When a second round commenced in 2008 the measures pursued by the earlier audit commissions were already in place. The public sector had changed dramatically. Now the members of the commission were equally likely to be current or retired public servants who had themselves been part of the process that changed the public sector.

Former Howard government minister Amanda Vanstone now sits on the Commission of Audit panel. Mick Tsikas/AAP

The National Commission of Audit’s five commissioners reflect the current model. The chair, Tony Shepherd, is the President of the Business Council of Australia, and argued for the appointment of an audit commission before the election. The other four members are Peter Boxall, formerly Secretary of the Department of Finance and Administration and chief of staff to Peter Costello, Tony Cole, former Treasury Secretary, Robert Fisher, formerly a senior public servant in Western Australia and Amanda Vanstone, a former senator and Howard Government minister between 1996 and 2007.

The commissioners are unlikely to make recommendations that are out of line with the Coalition’s ideology. The same applies to other government reviews.

The minister for education, Christopher Pyne, has appointed David Kemp and Andrew Norton to undertake a review into the demand-driven funding system for universities. Kemp was minister for education in the Howard government and Norton was his adviser on higher education policy.

When Malcolm Turnbull, the minister for communications, appointed a panel of experts to conduct cost-benefit analysis of broadband and review NBN regulation, one of the four members was Henry Ergas, already a critic of the ALP version of the NBN. The chair is Michael Vertigan who had chaired the Independent Review of State Finances appointed by Victorian premier Ted Baillieu to review Victorian government finances in 2011. These appointees, while well-qualified, are unlikely to come up with unpleasant surprises. The ministers who appointed them can expect a competent job within the parameters of Coalition policy.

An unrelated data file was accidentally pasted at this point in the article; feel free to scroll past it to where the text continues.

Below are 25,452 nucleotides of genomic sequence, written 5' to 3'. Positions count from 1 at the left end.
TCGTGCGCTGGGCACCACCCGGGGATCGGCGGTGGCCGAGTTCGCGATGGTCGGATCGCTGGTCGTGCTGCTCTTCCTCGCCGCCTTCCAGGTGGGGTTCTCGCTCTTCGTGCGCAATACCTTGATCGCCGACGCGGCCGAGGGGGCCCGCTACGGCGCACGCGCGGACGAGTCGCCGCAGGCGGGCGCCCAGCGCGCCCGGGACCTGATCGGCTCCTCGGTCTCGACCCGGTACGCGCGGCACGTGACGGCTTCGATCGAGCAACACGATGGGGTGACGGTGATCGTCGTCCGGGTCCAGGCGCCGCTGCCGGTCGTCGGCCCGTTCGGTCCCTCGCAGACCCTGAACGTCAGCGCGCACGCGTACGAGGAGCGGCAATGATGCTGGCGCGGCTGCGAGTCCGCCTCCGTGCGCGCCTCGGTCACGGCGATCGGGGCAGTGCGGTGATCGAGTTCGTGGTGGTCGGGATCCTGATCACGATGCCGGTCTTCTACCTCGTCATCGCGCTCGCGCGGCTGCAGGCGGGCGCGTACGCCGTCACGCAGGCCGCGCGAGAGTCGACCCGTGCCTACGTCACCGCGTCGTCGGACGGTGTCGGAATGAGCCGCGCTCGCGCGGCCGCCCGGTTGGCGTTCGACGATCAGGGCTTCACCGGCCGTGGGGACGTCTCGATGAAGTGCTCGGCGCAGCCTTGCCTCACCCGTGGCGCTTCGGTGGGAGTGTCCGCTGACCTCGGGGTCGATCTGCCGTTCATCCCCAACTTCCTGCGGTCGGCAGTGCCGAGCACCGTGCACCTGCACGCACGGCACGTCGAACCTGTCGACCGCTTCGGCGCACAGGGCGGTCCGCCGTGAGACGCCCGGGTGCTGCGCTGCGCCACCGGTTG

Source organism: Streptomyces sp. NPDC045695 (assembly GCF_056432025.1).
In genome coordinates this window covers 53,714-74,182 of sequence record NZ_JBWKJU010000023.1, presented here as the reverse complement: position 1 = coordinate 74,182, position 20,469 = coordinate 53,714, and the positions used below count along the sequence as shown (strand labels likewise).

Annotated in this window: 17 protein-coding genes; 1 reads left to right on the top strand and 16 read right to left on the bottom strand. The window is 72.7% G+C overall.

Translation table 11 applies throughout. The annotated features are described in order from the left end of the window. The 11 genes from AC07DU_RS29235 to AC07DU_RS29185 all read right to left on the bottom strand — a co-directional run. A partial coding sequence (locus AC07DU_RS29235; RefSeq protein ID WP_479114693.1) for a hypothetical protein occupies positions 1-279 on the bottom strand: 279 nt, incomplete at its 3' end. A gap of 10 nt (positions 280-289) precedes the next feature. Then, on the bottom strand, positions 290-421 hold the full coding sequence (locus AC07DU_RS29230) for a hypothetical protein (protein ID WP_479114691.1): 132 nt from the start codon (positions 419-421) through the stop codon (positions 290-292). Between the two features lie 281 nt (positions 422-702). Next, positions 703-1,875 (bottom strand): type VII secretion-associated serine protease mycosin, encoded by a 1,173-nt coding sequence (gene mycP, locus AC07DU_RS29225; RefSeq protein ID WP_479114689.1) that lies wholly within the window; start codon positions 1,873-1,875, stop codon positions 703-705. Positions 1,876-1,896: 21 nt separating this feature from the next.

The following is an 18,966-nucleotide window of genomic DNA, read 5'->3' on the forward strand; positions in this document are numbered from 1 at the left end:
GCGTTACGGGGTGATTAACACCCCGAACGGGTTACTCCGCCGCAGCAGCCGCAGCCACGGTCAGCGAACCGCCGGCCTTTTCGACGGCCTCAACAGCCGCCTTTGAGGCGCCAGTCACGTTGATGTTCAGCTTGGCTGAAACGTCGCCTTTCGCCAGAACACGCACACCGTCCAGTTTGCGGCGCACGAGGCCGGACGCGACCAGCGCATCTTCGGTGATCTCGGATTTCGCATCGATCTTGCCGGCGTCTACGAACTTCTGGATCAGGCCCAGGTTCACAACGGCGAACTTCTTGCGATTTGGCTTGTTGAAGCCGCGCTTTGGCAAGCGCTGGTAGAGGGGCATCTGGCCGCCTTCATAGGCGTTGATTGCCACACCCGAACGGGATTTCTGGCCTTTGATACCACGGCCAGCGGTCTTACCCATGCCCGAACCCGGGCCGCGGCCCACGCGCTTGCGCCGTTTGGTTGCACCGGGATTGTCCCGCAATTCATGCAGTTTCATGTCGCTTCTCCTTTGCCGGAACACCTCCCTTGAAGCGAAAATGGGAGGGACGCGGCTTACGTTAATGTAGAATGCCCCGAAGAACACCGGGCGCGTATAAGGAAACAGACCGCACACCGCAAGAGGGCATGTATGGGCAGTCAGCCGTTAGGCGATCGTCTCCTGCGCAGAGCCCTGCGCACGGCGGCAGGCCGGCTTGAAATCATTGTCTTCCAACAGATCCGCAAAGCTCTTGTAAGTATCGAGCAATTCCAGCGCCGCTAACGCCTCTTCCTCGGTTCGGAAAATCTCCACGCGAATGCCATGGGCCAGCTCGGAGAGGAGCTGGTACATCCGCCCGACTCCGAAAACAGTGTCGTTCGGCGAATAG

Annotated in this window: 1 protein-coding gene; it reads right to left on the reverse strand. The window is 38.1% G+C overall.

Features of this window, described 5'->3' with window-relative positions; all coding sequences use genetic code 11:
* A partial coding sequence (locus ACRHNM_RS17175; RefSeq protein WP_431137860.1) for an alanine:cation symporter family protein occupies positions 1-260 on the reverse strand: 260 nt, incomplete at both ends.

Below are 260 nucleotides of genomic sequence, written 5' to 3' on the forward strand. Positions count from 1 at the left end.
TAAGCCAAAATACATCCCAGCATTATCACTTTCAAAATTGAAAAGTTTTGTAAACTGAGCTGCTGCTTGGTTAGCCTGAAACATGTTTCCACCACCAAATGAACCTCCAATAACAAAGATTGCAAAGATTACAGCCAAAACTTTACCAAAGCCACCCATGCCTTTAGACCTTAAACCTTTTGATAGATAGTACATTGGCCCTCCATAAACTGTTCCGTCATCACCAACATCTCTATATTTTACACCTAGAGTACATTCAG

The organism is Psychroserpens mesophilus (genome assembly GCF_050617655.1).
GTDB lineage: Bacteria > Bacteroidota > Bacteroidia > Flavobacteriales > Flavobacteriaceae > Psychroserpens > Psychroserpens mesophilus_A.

This does not mean that recommendations will always be implemented. Politicians need to think about politics and sometimes the numbers trump ideology. We need look no further than Joe Hockey’s decision not to allow the takeover of GrainCorp for a current example.

Do reviews genuinely inform public policy?

Outsourcing policy development to audit commissions in particular can be simply a way not to stick with campaign promises. “Oh yes, we promised we would, but then we found out how things really are…”. They look independent but, depending on their terms of reference and attitudes of members, can be relied on not to make radical recommendations.

Governments may also appoint them to use expertise not available in the public service. Whether technical and economic advice actually informs decision-making may be revealed by the government’s response to the strategic review of the NBN.

Government reviews can inform government policy but we shouldn’t expect them to change it.

Despite a common belief that the two major parties are indistinguishable, each maintains an ideological position that underlies its policies. And they are not going to change because of a review’s recommendations.

The pragmatic approach is to appoint members who broadly support the government’s ideological position and wait for them to report on how to implement it.